Enclave and the Fishing Dory

The Fishing Dory loaded into the Enclave with the bed extender attached

The AGB Fishing Dory’s size, weight and breadth did give me the improved stability I needed getting in and out. It was easy to row and maneuver, took wind and waves well, and proved to be a good partner – giving me “handle anything” confidence on the water. Even the grandkids rowed it!

The Barbara III: A Small Boat & an Electric Car

As time moved on, so naturally did my body. Hefting the Barbara II became more difficult. How could I still maintain my loading/unloading independence with my physical capabilities lessening? Additionally, as the grandkids now had other activities that took their time away from our paddling together, did I really need a large capacity boat anymore? More worldly concerns like climate change begged the question: Should we "go green" with an electric car? These life changes and questions hatched my latest proposal: Would a lighter and smaller boat make everything easier? Might I really keep going and rowing forever? Once again, back to AGB’s website and there was the right boat for me now: the Solo Pack Boat.

The Solo Pack Boat is built with the same basic design and craftsmanship of my original Adirondack guide boat, but scaled down in length (12 ft), width (36”) and weight (34lbs) so that people can handle the boat more easily. This decision to change boats was easy for me and has turned out to be the best choice for my aging body and new priorities.

Pack Boat ready for a Florida launch

The AGB Pack Boat ashore with a visitor perched on its frame

Since my goal was a lighter and smaller boat for a smaller car, the Pack has met that well. It fits in the rear of our new, electric Tesla Y with beam-inches to spare. And, there’s no need for a trailer hitch extension to support the boat during trips to sites. (In fact, I believe I could hoist the Pack to the top of the car if I had to!) 

Tesla Y loaded with the Pack Boat

The Pack Boat loaded into the Tesla Y

My second goal was easier handling in and out of the car and into the water. Again, a score for the Pack. My loading time from garage floor to the car is definitely under 3 minutes and I can launch in about 2 minutes. (Note: I realize this timing thing is pretty “Type A compulsive”, so I’ve now stopped counting, except when I row on Wednesdays.) 

Won’t Trailers Haul Any Boat?

There are many trailers to choose from and many designed especially for small boats like kayaks, canoes and Adirondack Guide boats: light in weight and easily hauled behind any car or even a bicycle. But for me, the need to cover and store a trailer somewhere, put the hitch on the car, hitch up the trailer, and then back it in and maneuver in tight places is an unneeded hassle. And, I’ve seen it happen too often: if too much angst and exertion is needed to load, transport and launch with ease and confidence, it can be enough to make any boater a reluctant boater.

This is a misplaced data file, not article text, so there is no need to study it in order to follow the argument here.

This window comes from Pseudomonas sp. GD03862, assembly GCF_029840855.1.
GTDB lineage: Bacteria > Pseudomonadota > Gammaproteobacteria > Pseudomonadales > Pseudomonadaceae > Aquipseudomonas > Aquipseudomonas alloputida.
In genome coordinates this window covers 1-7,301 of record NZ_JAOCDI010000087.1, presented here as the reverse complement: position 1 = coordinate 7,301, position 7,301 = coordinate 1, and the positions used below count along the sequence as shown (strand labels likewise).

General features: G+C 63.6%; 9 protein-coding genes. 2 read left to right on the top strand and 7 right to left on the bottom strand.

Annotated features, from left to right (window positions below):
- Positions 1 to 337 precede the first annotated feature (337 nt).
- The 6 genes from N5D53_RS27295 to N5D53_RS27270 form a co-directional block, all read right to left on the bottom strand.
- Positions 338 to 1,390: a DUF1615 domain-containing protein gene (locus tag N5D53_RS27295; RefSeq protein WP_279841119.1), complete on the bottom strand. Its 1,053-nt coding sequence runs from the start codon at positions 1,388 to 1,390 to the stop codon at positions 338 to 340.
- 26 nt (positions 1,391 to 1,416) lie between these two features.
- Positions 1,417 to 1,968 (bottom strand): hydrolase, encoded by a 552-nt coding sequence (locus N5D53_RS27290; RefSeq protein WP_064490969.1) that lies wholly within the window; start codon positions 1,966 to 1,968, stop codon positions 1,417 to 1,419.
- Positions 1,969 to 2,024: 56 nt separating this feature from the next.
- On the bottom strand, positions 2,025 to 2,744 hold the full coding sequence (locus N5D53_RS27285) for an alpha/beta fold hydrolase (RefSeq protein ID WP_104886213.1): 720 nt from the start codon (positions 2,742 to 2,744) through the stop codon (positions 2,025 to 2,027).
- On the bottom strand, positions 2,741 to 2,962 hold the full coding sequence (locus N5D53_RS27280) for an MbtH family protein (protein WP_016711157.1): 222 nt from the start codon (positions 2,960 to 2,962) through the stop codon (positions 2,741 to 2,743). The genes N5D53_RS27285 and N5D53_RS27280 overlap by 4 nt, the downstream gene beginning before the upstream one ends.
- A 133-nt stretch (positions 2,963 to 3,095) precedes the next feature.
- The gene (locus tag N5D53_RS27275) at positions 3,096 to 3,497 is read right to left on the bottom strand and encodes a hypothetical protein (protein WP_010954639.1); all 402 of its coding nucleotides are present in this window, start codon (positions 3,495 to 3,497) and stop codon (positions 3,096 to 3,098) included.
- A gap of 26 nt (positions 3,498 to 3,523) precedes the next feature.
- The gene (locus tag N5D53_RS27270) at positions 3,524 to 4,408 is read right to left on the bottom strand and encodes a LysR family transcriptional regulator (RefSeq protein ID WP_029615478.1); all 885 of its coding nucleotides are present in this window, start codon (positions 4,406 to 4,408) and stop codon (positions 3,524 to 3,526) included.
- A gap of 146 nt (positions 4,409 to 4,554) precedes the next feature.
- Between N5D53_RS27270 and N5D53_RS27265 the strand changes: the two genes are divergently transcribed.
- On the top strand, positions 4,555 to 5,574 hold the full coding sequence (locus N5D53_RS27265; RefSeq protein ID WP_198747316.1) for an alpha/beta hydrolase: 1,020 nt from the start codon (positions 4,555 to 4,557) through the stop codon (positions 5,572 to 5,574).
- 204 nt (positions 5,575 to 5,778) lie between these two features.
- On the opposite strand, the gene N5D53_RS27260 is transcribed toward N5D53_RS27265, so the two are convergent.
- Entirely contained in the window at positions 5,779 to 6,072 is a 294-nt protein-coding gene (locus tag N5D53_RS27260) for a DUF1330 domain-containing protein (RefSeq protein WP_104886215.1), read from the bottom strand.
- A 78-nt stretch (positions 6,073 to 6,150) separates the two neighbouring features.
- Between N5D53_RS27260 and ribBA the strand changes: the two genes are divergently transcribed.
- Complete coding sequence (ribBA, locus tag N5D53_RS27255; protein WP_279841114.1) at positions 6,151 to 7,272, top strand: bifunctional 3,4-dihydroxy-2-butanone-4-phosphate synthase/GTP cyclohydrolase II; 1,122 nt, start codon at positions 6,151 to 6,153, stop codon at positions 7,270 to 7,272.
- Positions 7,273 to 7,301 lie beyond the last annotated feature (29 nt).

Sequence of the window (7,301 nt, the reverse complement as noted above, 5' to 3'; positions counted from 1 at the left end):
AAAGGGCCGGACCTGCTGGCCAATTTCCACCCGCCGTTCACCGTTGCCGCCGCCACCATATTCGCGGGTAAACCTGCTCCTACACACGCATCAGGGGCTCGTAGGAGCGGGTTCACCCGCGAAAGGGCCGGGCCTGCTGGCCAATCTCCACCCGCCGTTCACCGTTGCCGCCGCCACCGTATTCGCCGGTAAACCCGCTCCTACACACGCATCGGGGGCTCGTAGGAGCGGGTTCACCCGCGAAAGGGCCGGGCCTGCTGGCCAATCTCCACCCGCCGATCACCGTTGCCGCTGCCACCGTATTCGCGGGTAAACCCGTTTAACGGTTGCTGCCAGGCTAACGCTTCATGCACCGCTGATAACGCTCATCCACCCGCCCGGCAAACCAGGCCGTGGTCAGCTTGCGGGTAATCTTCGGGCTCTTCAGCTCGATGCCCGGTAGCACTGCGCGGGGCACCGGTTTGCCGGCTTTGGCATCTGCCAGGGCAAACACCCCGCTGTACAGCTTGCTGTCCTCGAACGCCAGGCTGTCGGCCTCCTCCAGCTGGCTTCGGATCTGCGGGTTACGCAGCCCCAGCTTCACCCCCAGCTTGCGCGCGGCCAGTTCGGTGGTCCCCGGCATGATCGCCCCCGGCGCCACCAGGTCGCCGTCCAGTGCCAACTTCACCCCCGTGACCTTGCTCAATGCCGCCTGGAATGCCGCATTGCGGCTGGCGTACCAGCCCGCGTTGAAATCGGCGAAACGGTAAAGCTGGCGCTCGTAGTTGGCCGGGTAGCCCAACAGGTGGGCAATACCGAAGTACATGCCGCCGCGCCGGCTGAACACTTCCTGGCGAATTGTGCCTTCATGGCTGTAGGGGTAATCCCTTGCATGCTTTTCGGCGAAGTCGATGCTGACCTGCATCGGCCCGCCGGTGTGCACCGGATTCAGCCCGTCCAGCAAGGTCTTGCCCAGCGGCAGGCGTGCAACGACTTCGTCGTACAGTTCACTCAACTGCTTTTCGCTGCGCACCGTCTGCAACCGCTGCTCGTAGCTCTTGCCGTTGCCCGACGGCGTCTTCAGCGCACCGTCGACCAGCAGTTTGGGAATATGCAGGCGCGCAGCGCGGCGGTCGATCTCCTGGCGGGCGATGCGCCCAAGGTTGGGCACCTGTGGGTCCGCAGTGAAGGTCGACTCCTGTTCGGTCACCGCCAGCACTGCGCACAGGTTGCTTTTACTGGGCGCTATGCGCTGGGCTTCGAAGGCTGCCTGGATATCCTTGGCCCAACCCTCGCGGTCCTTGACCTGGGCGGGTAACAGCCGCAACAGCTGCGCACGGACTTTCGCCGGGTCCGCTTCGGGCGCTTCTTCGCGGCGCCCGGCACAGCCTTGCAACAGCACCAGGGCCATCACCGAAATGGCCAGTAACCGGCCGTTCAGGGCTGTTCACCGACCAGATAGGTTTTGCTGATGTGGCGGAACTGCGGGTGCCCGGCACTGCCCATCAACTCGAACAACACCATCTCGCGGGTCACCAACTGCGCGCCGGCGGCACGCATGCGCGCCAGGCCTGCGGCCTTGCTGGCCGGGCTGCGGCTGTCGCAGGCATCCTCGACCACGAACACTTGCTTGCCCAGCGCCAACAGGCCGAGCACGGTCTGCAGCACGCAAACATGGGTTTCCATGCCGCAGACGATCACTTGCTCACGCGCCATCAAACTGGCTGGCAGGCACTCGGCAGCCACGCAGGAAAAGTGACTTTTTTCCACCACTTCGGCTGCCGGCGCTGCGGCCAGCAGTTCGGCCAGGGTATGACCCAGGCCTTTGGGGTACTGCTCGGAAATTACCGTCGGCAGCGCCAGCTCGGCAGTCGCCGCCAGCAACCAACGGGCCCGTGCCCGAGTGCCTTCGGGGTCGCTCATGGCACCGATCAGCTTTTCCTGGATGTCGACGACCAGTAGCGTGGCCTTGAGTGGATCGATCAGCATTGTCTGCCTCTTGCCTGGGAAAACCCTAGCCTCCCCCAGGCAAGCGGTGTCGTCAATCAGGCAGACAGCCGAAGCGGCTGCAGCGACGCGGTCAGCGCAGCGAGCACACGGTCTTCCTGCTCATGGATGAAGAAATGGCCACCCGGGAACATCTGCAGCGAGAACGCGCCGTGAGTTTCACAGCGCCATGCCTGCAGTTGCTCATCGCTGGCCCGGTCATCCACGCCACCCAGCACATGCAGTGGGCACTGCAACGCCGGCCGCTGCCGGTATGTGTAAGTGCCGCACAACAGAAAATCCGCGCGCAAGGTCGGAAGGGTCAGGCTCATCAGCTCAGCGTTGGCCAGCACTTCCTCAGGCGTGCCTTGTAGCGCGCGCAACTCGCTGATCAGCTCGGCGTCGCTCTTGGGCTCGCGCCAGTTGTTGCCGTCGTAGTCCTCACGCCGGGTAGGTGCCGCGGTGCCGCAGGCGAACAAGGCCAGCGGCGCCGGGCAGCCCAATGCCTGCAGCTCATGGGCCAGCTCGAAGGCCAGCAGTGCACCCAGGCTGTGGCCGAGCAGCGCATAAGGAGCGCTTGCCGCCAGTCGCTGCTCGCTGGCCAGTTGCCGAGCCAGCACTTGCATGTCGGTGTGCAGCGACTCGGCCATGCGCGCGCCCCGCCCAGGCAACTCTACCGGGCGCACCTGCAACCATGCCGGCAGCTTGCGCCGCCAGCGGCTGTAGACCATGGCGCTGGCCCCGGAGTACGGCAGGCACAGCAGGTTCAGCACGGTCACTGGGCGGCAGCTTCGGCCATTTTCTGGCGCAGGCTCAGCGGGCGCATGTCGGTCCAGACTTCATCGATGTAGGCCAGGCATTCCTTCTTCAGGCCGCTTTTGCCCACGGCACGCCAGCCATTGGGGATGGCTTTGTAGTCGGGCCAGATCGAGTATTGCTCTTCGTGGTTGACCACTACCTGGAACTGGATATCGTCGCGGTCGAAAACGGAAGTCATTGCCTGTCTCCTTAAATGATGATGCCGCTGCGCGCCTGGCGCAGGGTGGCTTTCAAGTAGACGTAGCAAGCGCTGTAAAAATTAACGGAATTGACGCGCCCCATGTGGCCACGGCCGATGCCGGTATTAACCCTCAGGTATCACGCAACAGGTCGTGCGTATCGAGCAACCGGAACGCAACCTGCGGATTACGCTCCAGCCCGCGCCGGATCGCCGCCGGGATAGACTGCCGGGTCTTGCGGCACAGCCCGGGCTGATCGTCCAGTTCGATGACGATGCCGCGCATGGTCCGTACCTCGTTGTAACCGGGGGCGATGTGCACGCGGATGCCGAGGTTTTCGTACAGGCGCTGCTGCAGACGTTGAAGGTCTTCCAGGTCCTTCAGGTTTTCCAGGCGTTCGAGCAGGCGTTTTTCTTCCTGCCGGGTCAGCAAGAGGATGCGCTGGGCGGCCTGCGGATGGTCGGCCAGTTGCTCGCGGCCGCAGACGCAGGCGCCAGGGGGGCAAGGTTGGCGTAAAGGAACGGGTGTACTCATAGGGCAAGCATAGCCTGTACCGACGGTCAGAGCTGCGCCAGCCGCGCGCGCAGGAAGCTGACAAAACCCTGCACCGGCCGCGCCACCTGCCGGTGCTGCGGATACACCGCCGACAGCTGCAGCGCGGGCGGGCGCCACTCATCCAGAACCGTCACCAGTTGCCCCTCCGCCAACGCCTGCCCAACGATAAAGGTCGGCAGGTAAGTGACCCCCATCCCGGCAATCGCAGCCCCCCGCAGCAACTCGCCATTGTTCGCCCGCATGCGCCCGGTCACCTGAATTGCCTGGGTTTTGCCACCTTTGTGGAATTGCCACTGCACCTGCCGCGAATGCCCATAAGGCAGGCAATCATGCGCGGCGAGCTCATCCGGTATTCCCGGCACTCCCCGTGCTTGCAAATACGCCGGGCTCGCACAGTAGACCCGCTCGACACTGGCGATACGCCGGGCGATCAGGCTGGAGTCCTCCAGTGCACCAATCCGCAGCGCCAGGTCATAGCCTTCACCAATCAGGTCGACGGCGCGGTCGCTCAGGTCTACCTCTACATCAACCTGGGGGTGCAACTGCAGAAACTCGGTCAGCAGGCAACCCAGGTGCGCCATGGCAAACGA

And so here I am, an Octogenarian now, still able to do what I love and paddle where I want to, when I want to. I credit a light-weight rowing boat from AGB Company, a beautiful light-weight kayak paddle from Bending Branches, and the loading-hauling-launching changes I’ve made over the years.

As my dad once said to me when he turned 90, “To keep going boy, it’s all about adapting.” And so, I have and I am…thanks, Dad.

P.S.  One more “adapting” item: I’ve clipped a horse halter rope, (with multiple knots tied in it) to the bow of my boat. To ease my getting up out of the boat, I use the rope to pull up and get a lift. This works well for me, and lessens the awkwardness and angst on my knee. (Note: get one for $12 at Tractor supply…many colors. The rope that is, not the knee!).

Mike using his rope to get in and out of the boat with ease

Mike using his rope attachment to get in and out of his boat

About the AuthorMike Schmidt headshot hold the Navigator paddle over his shoulder

Mike Schmidt lives an active life in the small town of New Smyrna Beach, Florida, near the mouth of the Indian River where it opens into the Atlantic. He rows and kayak paddles his guideboat on lagoons, mangrove backwaters and streams, with birds and dolphins for company. In the spring, he and his wife move to the hills of Vermont to live in an old log cabin, surrounded by forest and overlooking a small trout pond. He rows Lake Champlain, and its surrounding rivers and reservoirs and when not rowing, does sport shooting with a recurve bow and a shotgun, rides his bike, plays the guitar, works at playing golf, and spends time with his grandkids.

(All photos courtesy of Mike Schmidt)